If cryptocurrencies want to go legit as a legal tender, they need to do the same to ransomware addresses.
I guess what needs to be done is introduce trusted "Blacklisting" authorities that all users, and possibly all nodes will honor.
If an address is BLACKLISTED, then all services and bitcoin nodes check the path coins have taken, and the coins that passed through a blacklisted address cannot be spent anywhere further, they are tainted: Both transaction/payment providers/exchanges/retailers or other business running nodes and Miners/Network nodes will consume the blacklist and boycott their requested transactions.
Some centralized agreed-upon "Coin seizure arbitration authority" could be entrusted to sign WHITELISTED addresses, and Blacklisted coins can be spent to a WHITELISTED transaction by the trusted authority and clears the taint.
This would allow criminals to "self-forfeit" their stolen assets in exchange, for, probably some minor consideration such as reduced jail time, or freeing up other tainted coins they own which were not involved in the activity.
All in all, Android is a better experience than the Windows on this particular tablet. I'd put Linux on it, but from what I heard, Linux is pretty bad as touchscreen support. (Disclaimer: I haven't tried. I only *heard* it was sucky. If you have decent suggestions, I'm all ear. I usually only run Linux on laptops and Desktop. This machine is pretty much the exception)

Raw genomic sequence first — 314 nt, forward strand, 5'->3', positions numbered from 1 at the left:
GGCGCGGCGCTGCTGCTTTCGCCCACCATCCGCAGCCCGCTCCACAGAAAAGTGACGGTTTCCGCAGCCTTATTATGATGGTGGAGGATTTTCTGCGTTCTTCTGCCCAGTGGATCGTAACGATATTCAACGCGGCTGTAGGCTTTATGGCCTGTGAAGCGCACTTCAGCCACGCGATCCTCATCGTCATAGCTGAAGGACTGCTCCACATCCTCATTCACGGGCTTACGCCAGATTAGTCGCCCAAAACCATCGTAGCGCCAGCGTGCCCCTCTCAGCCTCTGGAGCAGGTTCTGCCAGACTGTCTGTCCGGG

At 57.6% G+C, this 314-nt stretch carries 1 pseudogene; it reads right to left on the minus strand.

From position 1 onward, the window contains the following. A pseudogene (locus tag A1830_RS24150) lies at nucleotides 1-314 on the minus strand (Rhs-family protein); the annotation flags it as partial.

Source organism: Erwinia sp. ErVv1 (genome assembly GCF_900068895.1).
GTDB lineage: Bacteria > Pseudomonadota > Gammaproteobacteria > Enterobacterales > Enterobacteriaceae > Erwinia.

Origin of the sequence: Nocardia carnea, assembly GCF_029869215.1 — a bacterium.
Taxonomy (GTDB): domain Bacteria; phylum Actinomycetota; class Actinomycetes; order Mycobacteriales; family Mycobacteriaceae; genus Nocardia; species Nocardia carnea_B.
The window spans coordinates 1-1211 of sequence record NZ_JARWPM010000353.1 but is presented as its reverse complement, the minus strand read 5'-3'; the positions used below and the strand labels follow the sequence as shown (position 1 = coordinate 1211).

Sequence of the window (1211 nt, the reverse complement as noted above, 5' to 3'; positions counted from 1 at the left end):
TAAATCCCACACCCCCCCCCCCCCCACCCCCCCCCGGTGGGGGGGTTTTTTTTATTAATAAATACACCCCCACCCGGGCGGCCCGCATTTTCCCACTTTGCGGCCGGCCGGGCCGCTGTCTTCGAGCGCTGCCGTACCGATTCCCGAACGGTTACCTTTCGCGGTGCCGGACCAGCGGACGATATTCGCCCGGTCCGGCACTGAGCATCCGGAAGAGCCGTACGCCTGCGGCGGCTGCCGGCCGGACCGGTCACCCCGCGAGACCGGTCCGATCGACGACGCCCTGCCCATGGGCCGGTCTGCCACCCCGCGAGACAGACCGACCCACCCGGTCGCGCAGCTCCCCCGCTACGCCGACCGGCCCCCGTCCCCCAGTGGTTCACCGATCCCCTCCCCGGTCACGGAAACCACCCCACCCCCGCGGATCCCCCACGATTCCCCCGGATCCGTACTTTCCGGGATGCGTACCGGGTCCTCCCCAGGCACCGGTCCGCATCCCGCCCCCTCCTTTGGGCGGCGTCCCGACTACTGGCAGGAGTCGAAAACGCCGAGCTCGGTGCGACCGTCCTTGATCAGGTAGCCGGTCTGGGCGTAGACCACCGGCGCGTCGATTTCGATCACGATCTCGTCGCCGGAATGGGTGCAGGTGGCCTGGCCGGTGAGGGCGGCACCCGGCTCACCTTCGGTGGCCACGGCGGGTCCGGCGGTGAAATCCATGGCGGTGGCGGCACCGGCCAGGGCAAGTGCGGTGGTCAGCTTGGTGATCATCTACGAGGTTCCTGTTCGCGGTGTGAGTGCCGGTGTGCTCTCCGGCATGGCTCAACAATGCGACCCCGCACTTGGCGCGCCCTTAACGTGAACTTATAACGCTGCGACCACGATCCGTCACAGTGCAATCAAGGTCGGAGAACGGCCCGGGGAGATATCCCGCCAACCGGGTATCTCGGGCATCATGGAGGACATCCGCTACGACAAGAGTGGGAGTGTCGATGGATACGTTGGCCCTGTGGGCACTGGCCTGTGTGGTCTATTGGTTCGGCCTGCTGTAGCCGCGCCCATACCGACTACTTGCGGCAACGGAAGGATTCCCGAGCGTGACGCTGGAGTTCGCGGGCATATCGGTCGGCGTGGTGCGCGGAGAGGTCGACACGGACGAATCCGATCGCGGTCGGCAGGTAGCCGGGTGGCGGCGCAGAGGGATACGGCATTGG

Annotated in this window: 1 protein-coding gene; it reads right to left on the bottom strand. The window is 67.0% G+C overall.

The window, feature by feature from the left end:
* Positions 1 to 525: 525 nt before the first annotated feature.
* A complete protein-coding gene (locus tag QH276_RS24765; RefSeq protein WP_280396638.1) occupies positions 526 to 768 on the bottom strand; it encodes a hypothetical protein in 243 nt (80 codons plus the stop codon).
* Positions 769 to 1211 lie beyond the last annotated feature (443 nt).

Ethereum has done it before in a previous hacking. They could write a patch, in theory, to do a fork and invalidate all transactions to the Hacker's address.
If that is their intention, they should announce it immediately to help mitigate damage (Make sure the hacker doesn't spend further and leave other people holding the bag).
Hail, bird strikes, random acts of God, manufacturing defects etc etc replacement, plus 20% overhead = less than ideal service life for the panels. The utility companies typically do RTF, or "run to fail" and they need a number that's comfortably below the average design life so that they can budget for the the items listed at the beginning of this post. Any overages in savings go to pay for union worker's raises and benefits.
and no, consolidating our entire solar grid into a single spot wouldn't make much sense from a security standpoint
So instead of having 1 10000 Mi^2 site.... have 10000 1x1 Mi^2 sites....
or better yet 185,853,333 sites that are 1500 Square-Ft of panels each.
Just make sure they are all well-distributed across the grid and hardened, so they are not easily damaged by weather conditions, and not easily harmed by remote electrical attacks.
is an idiot who brought in a device like a wireless router that acted as a DHCP server or similar and kicked a pile of people off a network
That is not the problem. We have a very robust solution to that technical problem that any modern switch OS will support.
Rogue devices on the network can be used to create backdoors, they may be infected or vulnerable to serve as attacker beachheads, or otherwise facilitate malicious activity such as with ARP Poisoning, because Ethernet was not designed for security, it is very susceptible to malicious actors --- Also, because the local network is behind the firewall, you're skipping security barriers, And who's to say that unauthorized device isn't a rogue VPN tunneling through the perimeter to allow outsider access?
"Kill the Wabbit, Kill the Wabbit, Kill the Wabbit!" -- Looney Tunes, "What's Opera Doc?" (1957, Chuck Jones)